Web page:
‘It’s working’ | Gwinnett County speed cameras lead to drastic drop in violations, police say

GWINNETT COUNTY, Ga. — In mid-October, a camera outside Corely Elementary School captured two cars driving in excess of 100 miles per hour. Both were cited for speeding.

But that’s a rare example these days, according to data from the Gwinnett County Police Department. Speeding is down roughly 95% in school zones where cameras were installed — from about 7,300 violators a day to about 350.

“School zones have parents unloading children. You have school buses, unloading children, picking up children and vice versa so there’s a lot of pedestrian traffic,” Gwinnett PD Cpl. Juan Madiedo said. “All these things account to a very dangerous situation if people do not respect the speed limit.”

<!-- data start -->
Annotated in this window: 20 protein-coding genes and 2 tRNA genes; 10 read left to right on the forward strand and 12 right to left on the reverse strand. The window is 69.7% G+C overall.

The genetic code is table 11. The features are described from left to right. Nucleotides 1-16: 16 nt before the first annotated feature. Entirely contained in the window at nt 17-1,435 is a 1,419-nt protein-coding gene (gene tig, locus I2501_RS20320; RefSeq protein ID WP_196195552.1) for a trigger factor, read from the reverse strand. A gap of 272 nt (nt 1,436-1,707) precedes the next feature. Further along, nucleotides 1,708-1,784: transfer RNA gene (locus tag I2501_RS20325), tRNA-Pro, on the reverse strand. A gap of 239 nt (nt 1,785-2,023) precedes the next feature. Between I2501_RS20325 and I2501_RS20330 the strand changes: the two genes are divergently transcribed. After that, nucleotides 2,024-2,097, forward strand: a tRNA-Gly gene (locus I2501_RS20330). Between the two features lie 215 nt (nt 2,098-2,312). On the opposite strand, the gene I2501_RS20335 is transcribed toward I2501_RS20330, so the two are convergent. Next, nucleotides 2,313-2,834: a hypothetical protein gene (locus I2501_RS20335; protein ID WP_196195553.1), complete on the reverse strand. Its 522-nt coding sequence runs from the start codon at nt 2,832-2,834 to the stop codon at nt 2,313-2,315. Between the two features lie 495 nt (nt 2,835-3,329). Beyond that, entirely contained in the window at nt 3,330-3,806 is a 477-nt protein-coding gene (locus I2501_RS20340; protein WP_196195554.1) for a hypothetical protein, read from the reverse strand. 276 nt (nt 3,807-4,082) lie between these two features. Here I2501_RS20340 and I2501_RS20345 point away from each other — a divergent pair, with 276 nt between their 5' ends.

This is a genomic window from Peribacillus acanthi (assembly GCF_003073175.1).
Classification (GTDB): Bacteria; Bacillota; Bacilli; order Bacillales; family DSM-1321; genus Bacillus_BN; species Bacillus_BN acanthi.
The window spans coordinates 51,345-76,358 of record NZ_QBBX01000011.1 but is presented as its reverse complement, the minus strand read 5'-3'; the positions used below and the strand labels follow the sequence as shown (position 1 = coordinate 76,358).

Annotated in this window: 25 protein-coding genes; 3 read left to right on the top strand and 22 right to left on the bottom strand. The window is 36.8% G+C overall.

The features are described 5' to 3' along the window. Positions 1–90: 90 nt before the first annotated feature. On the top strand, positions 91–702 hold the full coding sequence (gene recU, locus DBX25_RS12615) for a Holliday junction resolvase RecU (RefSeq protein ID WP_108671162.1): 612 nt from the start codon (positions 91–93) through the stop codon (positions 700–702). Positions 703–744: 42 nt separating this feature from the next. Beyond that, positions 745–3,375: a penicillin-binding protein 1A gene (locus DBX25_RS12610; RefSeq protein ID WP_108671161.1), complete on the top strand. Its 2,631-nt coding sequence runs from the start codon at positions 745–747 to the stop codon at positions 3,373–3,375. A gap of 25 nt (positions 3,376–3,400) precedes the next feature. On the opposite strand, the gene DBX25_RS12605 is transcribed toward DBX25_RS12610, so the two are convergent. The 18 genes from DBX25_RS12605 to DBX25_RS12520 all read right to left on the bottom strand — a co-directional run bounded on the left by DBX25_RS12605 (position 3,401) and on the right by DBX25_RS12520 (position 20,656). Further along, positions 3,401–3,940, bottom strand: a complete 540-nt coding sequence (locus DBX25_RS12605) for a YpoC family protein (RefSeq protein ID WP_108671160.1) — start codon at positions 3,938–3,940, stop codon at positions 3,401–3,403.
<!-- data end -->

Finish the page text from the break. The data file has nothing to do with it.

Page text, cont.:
The cameras turn on one hour before school starts and shut off an hour after classes let out for the day. The exact speed limits and hours for the 12 participating schools are posted on the Gwinnett County website.

“The way the cameras are selected is based on a study that’s done in a particular setting, a particular safety zone,” Madiedo said. “A panel then makes the ultimate decision based on the numbers of the speeders and the speed that they’re violating and the pedestrian traffic.”

An officer reviews every citation before it is mailed out. The camera issued citations are only valid for those going 11 miles per hour above the speed limit or more. 

Most people slow down after their first violation — showing the program can work.

“Only 7% of the violators are repeat offenders,” Madiedo said. “Our goal is to minimize speeding.”

He said the goal is compliance — not tickets. 

“It’s not a trap. It’s absolutely not. We have signage, we have flashing lights, public awareness,” he said. “If you don’t speed, you won’t get a ticket.”

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